Gardening As Prayer
It’s summer, that time of year that naturally lends itself to leaning over rows of basil and zucchini, weeding beds of colorful annuals, and filling vases with bright blooms pruned from hydrangeas. Gardening is the kind of activity that allows the mind to find peace from its constant darting thoughts as the body takes on a prayerful posture, kneeling over herbs and blossoms. It is a meditative and sensory experience to feel one’s fingers in the cool soil even as the hot sun warms one’s arms and shoulders.
As stray grasses and branches are pulled, and branches pruned, one may physically snip away at the elusive, emotional struggles of life: grief, anxiety, fear, anger: projecting them into the shape of nettles and weeds. As the row of beans peek their heads up from the soil, they bring vestiges of green-hued hope. As one clips herbs and vegetables, puts them into a basket and carries it inside to the kitchen, healing and sustenance is carried, too. With our feet firmly planted in the soil, the sun on our backs and the sweat on our brow, gardening is a good time to pray, to braid praise and gratitude and entreaties for help into the roots of our garden.
But on those days the words of a prayer don’t easily come, gardening still offers prayer-as-action: a connection to God’s world and the contribution of one’s humble labor and stewardship to its growth.
A commonly seen garden sign says: “Time began in a garden.” Indeed, every garden bears a trace of Eden: the original perfection in its beauty, the fall in its overgrowth. So too, each garden bears a trace of Gethsemane, where the soil was blessed by tears of blood. Indeed, a garden is a place to go to pray and to prepare the soul for the task at hand.
Today’s art is Vincent van Gogh’s “Memory of the Garden at Etten.” It refers to the parsonage garden where van Gogh’s father was assigned. Van Gogh stated that the two women walking together represent his mother and his sister, and also that he wished to portray the way Etten made him feel. Describing the painting in a letter to his sister, Vincent writes, “I don’t know if you’ll understand that one can speak poetry just by arranging colours well, just as one can say comforting things in music. In the same way the bizarre lines, sought out and multiplied, and snaking all over the painting, aren’t intended to render the garden in its vulgar resemblance but draw it for us as if seen in a dream, in character and yet at the same time stranger than the reality.”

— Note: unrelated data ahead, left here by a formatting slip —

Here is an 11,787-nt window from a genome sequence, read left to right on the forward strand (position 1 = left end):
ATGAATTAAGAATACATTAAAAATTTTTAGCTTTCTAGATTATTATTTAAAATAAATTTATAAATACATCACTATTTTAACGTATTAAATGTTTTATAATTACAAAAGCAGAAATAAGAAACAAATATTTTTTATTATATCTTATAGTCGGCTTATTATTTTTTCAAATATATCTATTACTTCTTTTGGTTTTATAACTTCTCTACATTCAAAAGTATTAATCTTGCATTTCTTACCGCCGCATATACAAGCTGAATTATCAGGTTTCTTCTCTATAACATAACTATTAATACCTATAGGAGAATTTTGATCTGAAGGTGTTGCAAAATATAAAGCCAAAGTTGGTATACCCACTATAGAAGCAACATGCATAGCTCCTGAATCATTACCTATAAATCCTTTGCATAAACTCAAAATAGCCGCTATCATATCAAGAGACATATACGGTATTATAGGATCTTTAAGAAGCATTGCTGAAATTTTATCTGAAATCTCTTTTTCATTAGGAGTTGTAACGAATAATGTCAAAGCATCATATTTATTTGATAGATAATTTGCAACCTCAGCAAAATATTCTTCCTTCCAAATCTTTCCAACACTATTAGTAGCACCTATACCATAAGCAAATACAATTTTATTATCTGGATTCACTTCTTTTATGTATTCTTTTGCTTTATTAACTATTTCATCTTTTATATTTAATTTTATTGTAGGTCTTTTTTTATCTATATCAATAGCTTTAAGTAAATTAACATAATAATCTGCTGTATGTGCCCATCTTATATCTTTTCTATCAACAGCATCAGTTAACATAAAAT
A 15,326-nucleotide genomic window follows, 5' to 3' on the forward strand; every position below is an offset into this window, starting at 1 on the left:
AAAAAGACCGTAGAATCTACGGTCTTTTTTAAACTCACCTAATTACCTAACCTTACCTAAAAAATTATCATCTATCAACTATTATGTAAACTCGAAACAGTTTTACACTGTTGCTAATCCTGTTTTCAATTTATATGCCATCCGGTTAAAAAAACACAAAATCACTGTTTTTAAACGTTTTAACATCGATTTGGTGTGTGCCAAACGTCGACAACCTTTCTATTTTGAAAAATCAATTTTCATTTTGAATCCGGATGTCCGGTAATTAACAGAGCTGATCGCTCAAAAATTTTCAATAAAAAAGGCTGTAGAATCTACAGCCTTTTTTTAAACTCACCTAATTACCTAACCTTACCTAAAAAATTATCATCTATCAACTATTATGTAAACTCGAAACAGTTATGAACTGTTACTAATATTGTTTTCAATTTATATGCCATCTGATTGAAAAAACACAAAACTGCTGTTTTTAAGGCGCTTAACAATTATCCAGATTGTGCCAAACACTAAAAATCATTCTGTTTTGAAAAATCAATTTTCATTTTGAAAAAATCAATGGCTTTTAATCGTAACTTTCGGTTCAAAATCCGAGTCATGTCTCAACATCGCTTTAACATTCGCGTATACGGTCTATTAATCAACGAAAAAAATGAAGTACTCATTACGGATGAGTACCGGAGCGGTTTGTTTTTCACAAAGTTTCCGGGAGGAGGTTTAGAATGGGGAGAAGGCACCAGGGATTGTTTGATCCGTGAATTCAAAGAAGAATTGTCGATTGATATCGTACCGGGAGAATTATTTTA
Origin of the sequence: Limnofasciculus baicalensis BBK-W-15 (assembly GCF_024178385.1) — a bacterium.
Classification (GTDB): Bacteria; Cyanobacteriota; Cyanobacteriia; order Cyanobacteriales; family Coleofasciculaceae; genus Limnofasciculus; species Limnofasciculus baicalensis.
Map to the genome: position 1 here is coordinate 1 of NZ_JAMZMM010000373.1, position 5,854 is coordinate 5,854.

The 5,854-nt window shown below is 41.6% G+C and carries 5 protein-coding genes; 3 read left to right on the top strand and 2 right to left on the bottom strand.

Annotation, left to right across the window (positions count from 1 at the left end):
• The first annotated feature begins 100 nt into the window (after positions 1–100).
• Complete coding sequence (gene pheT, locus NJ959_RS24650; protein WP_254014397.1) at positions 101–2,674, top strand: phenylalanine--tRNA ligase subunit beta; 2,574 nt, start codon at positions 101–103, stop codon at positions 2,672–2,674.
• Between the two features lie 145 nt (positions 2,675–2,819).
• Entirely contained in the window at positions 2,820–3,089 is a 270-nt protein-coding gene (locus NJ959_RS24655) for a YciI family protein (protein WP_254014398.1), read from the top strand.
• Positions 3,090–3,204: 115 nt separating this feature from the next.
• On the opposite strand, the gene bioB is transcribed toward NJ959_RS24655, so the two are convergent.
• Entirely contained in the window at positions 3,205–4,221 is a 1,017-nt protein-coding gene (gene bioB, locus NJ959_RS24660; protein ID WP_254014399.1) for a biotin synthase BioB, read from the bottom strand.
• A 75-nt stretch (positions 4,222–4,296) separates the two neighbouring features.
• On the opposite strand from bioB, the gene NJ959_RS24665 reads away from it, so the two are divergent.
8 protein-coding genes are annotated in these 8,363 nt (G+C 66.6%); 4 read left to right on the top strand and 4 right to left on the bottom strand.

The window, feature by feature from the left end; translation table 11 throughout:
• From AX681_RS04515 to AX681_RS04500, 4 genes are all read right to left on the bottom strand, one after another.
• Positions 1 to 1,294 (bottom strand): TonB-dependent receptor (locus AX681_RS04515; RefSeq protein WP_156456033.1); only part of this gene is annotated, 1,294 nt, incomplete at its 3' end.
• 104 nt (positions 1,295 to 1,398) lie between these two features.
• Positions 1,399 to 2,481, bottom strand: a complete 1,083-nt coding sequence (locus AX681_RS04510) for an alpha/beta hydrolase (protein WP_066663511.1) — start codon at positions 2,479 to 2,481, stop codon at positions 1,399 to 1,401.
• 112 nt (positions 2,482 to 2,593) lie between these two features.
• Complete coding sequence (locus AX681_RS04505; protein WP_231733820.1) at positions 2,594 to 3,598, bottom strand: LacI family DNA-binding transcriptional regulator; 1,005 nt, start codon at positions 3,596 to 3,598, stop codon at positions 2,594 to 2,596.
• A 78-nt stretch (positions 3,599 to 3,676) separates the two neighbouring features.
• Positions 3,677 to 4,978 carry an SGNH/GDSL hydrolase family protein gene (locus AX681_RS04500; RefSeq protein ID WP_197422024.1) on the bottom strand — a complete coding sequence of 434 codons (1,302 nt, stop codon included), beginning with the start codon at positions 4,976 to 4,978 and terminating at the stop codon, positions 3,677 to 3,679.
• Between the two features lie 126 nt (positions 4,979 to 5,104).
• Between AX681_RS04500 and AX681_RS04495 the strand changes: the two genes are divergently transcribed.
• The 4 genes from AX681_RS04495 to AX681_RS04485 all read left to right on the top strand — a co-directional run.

The title is reminiscent of the Garden of “Eden,” and to me, so is the scene it portrays. Here is how the painting lives in my imagination: it tells two stories, one happy and one heart-wrenching. The white-capped woman, whose face we don’t see, is hunched over beautiful rows of colorful flowers, which she lovingly tends. This is Eve before the fall, exercising her dominion over all she was entrusted, her hands caressing the garden’s perfection.
The two women on the left, to me, are also Eve. The younger woman, clothed in red, is Eve expelled from Eden, and she walks next to her elder self, the ancient Eve, who wears colors of mourning, but whose dark cloak is tinged with blue, and dotted, starlike, as though foreshadowing Mary, the new Eve. Poignantly, the flowers from the scene of tranquil beauty on the right trespass the cloak of the old woman, uniting her to the garden in memory.
Van Gogh was right: “one can speak poetry just by arranging colours well” and it can be drawn as though a dream. The space of a dream is the language of archetype and myth, and my imagination enters Vincent’s painting as I dream of the Three Eves. In my poem, “Rondeau for Sarah’s Garden,” I paint a garden with words, imagining Abraham’s Sarah planting “to bless her body’s final home,” and thus, comforting her old age.
Gardens are beautiful, prayerful, meditative places and under all those layers of roots and soil are artifacts and archetypes just waiting for our hands, spades and imaginations.